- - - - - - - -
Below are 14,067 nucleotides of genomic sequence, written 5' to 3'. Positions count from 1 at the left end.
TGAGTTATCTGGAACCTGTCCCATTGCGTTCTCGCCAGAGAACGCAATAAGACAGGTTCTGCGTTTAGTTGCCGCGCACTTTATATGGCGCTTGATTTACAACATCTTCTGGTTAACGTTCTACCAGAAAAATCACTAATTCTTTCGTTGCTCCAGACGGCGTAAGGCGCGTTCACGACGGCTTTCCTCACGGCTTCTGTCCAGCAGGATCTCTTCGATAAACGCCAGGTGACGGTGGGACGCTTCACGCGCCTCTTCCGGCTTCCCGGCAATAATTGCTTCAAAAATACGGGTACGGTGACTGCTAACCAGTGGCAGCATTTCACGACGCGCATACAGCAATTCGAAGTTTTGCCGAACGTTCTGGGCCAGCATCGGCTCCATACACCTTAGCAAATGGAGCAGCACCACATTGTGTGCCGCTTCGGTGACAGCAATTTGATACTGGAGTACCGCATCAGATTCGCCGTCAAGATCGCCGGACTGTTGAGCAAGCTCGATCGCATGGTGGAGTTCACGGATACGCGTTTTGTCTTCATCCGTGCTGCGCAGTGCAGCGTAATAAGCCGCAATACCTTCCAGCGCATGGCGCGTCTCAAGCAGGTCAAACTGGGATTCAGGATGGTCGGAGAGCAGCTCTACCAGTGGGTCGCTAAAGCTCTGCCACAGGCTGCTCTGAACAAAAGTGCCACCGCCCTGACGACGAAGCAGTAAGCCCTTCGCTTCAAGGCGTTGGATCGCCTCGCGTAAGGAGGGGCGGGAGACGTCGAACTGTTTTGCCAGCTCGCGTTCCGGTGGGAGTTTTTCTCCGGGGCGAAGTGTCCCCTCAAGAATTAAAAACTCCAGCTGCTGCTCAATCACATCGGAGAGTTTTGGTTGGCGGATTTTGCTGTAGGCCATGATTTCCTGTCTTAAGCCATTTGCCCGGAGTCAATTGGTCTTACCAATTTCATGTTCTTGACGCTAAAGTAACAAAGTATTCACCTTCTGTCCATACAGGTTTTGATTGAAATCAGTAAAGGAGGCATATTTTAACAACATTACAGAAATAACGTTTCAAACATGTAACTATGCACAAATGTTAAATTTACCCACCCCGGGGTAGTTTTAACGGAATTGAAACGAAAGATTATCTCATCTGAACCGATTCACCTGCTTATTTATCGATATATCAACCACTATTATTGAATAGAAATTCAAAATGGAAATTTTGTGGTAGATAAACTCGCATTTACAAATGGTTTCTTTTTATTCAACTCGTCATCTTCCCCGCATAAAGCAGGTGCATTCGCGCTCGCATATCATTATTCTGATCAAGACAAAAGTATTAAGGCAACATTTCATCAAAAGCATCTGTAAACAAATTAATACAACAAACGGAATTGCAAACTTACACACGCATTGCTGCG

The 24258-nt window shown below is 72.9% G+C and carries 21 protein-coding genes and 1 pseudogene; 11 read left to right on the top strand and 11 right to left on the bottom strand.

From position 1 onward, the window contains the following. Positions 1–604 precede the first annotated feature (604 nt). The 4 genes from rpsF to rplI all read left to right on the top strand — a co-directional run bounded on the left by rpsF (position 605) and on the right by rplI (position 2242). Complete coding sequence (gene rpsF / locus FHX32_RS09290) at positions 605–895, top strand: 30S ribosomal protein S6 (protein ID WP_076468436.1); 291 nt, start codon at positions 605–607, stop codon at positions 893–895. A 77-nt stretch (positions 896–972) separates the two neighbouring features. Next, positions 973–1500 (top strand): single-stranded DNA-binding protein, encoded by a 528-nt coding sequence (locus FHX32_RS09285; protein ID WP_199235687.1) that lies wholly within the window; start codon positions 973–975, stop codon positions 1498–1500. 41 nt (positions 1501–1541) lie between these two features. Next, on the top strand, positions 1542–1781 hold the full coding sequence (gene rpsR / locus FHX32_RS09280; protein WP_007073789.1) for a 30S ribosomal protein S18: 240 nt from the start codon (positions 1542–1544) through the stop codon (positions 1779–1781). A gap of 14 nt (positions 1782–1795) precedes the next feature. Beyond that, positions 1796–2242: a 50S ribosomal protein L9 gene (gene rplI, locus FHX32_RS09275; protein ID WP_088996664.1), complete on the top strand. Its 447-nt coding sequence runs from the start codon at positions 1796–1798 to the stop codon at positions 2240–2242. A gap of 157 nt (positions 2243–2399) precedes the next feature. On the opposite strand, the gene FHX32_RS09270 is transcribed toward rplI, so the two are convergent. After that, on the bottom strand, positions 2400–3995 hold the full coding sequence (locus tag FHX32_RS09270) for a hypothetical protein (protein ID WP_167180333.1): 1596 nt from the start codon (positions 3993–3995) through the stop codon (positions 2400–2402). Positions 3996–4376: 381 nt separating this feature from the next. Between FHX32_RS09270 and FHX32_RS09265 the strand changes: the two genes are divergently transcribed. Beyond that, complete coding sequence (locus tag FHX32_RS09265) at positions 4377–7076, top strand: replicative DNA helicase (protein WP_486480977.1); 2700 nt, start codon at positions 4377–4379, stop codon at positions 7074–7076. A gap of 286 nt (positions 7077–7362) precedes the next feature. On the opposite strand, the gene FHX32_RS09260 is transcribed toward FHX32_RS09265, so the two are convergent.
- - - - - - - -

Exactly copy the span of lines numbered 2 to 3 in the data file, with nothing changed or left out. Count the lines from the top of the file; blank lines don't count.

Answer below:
TGAGTTATCTGGAACCTGTCCCATTGCGTTCTCGCCAGAGAACGCAATAAGACAGGTTCTGCGTTTAGTTGCCGCGCACTTTATATGGCGCTTGATTTACAACATCTTCTGGTTAACGTTCTACCAGAAAAATCACTAATTCTTTCGTTGCTCCAGACGGCGTAAGGCGCGTTCACGACGGCTTTCCTCACGGCTTCTGTCCAGCAGGATCTCTTCGATAAACGCCAGGTGACGGTGGGACGCTTCACGCGCCTCTTCCGGCTTCCCGGCAATAATTGCTTCAAAAATACGGGTACGGTGACTGCTAACCAGTGGCAGCATTTCACGACGCGCATACAGCAATTCGAAGTTTTGCCGAACGTTCTGGGCCAGCATCGGCTCCATACACCTTAGCAAATGGAGCAGCACCACATTGTGTGCCGCTTCGGTGACAGCAATTTGATACTGGAGTACCGCATCAGATTCGCCGTCAAGATCGCCGGACTGTTGAGCAAGCTCGATCGCATGGTGGAGTTCACGGATACGCGTTTTGTCTTCATCCGTGCTGCGCAGTGCAGCGTAATAAGCCGCAATACCTTCCAGCGCATGGCGCGTCTCAAGCAGGTCAAACTGGGATTCAGGATGGTCGGAGAGCAGCTCTACCAGTGGGTCGCTAAAGCTCTGCCACAGGCTGCTCTGAACAAAAGTGCCACCGCCCTGACGACGAAGCAGTAAGCCCTTCGCTTCAAGGCGTTGGATCGCCTCGCGTAAGGAGGGGCGGGAGACGTCGAACTGTTTTGCCAGCTCGCGTTCCGGTGGGAGTTTTTCTCCGGGGCGAAGTGTCCCCTCAAGAATTAAAAACTCCAGCTGCTGCTCAATCACATCGGAGAGTTTTGGTTGGCGGATTTTGCTGTAGGCCATGATTTCCTGTCTTAAGCCATTTGCCCGGAGTCAATTGGTCTTACCAATTTCATGTTCTTGACGCTAAAGTAACAAAGTATTCACCTTCTGTCCATACAGGTTTTGATTGAAATCAGTAAAGGAGGCATATTTTAACAACATTACAGAAATAACGTTTCAAACATGTAACTATGCACAAATGTTAAATTTACCCACCCCGGGGTAGTTTTAACGGAATTGAAACGAAAGATTATCTCATCTGAACCGATTCACCTGCTTATTTATCGATATATCAACCACTATTATTGAATAGAAATTCAAAATGGAAATTTTGTGGTAGATAAACTCGCATTTACAAATGGTTTCTTTTTATTCAACTCGTCATCTTCCCCGCATAAAGCAGGTGCATTCGCGCTCGCATATCATTATTCTGATCAAGACAAAAGTATTAAGGCAACATTTCATCAAAAGCATCTGTAAACAAATTAATACAACAAACGGAATTGCAAACTTACACACGCATTGCTGCG

The 24258-nt window shown below is 72.9% G+C and carries 21 protein-coding genes and 1 pseudogene; 11 read left to right on the top strand and 11 right to left on the bottom strand.